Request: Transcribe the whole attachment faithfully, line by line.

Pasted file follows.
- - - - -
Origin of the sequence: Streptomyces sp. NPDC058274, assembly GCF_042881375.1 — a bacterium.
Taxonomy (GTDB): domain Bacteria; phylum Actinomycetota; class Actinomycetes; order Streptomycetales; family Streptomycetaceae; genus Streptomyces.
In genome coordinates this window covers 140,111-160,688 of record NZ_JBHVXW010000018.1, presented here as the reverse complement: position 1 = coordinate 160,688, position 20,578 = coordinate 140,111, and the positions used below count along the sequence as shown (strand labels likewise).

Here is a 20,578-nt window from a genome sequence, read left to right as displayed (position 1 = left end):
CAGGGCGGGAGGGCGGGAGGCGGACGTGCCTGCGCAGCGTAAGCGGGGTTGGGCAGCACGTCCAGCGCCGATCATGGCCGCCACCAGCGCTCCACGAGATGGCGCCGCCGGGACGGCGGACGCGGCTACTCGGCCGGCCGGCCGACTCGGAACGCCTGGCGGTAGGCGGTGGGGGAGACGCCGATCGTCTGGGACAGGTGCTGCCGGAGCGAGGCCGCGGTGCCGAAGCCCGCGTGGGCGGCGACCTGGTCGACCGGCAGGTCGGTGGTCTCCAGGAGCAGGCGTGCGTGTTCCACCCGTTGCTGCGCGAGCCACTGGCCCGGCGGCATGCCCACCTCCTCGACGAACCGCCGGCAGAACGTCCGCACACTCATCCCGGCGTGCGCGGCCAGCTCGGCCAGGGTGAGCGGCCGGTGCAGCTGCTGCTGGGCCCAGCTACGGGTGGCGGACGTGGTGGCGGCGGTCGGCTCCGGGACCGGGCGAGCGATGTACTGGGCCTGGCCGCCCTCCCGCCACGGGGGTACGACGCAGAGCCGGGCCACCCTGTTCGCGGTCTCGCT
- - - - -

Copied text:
Origin of the sequence: Streptomyces sp. NPDC058274, assembly GCF_042881375.1 — a bacterium.
Taxonomy (GTDB): domain Bacteria; phylum Actinomycetota; class Actinomycetes; order Streptomycetales; family Streptomycetaceae; genus Streptomyces.
In genome coordinates this window covers 140,111-160,688 of record NZ_JBHVXW010000018.1, presented here as the reverse complement: position 1 = coordinate 160,688, position 20,578 = coordinate 140,111, and the positions used below count along the sequence as shown (strand labels likewise).

Here is a 20,578-nt window from a genome sequence, read left to right as displayed (position 1 = left end):
CAGGGCGGGAGGGCGGGAGGCGGACGTGCCTGCGCAGCGTAAGCGGGGTTGGGCAGCACGTCCAGCGCCGATCATGGCCGCCACCAGCGCTCCACGAGATGGCGCCGCCGGGACGGCGGACGCGGCTACTCGGCCGGCCGGCCGACTCGGAACGCCTGGCGGTAGGCGGTGGGGGAGACGCCGATCGTCTGGGACAGGTGCTGCCGGAGCGAGGCCGCGGTGCCGAAGCCCGCGTGGGCGGCGACCTGGTCGACCGGCAGGTCGGTGGTCTCCAGGAGCAGGCGTGCGTGTTCCACCCGTTGCTGCGCGAGCCACTGGCCCGGCGGCATGCCCACCTCCTCGACGAACCGCCGGCAGAACGTCCGCACACTCATCCCGGCGTGCGCGGCCAGCTCGGCCAGGGTGAGCGGCCGGTGCAGCTGCTGCTGGGCCCAGCTACGGGTGGCGGACGTGGTGGCGGCGGTCGGCTCCGGGACCGGGCGAGCGATGTACTGGGCCTGGCCGCCCTCCCGCCACGGGGGTACGACGCAGAGCCGGGCCACCCTGTTCGCGGTCTCGCT